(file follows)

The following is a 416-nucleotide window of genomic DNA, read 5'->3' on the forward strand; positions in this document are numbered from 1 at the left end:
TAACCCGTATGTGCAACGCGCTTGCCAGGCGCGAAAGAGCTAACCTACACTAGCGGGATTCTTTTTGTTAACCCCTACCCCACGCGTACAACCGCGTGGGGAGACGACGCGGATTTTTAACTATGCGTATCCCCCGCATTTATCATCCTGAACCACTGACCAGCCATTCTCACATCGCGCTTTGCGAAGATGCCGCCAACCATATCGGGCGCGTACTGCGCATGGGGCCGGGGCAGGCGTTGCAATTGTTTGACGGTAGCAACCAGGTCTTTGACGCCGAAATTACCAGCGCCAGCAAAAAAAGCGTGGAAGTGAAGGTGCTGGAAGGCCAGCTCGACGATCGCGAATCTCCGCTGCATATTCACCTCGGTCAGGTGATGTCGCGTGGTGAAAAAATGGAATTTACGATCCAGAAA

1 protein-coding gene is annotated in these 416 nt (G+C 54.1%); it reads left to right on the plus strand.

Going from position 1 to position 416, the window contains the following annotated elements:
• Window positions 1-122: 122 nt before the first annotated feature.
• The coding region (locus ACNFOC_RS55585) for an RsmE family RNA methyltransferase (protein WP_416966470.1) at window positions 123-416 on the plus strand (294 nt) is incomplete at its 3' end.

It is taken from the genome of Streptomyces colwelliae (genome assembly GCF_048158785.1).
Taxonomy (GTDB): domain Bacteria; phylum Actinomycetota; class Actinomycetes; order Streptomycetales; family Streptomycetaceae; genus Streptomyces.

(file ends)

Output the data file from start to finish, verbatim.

The following is a 416-nucleotide window of genomic DNA, read 5'->3' on the forward strand; positions in this document are numbered from 1 at the left end:
TAACCCGTATGTGCAACGCGCTTGCCAGGCGCGAAAGAGCTAACCTACACTAGCGGGATTCTTTTTGTTAACCCCTACCCCACGCGTACAACCGCGTGGGGAGACGACGCGGATTTTTAACTATGCGTATCCCCCGCATTTATCATCCTGAACCACTGACCAGCCATTCTCACATCGCGCTTTGCGAAGATGCCGCCAACCATATCGGGCGCGTACTGCGCATGGGGCCGGGGCAGGCGTTGCAATTGTTTGACGGTAGCAACCAGGTCTTTGACGCCGAAATTACCAGCGCCAGCAAAAAAAGCGTGGAAGTGAAGGTGCTGGAAGGCCAGCTCGACGATCGCGAATCTCCGCTGCATATTCACCTCGGTCAGGTGATGTCGCGTGGTGAAAAAATGGAATTTACGATCCAGAAA

1 protein-coding gene is annotated in these 416 nt (G+C 54.1%); it reads left to right on the plus strand.

Going from position 1 to position 416, the window contains the following annotated elements:
• Window positions 1-122: 122 nt before the first annotated feature.
• The coding region (locus ACNFOC_RS55585) for an RsmE family RNA methyltransferase (protein WP_416966470.1) at window positions 123-416 on the plus strand (294 nt) is incomplete at its 3' end.

It is taken from the genome of Streptomyces colwelliae (genome assembly GCF_048158785.1).
Taxonomy (GTDB): domain Bacteria; phylum Actinomycetota; class Actinomycetes; order Streptomycetales; family Streptomycetaceae; genus Streptomyces.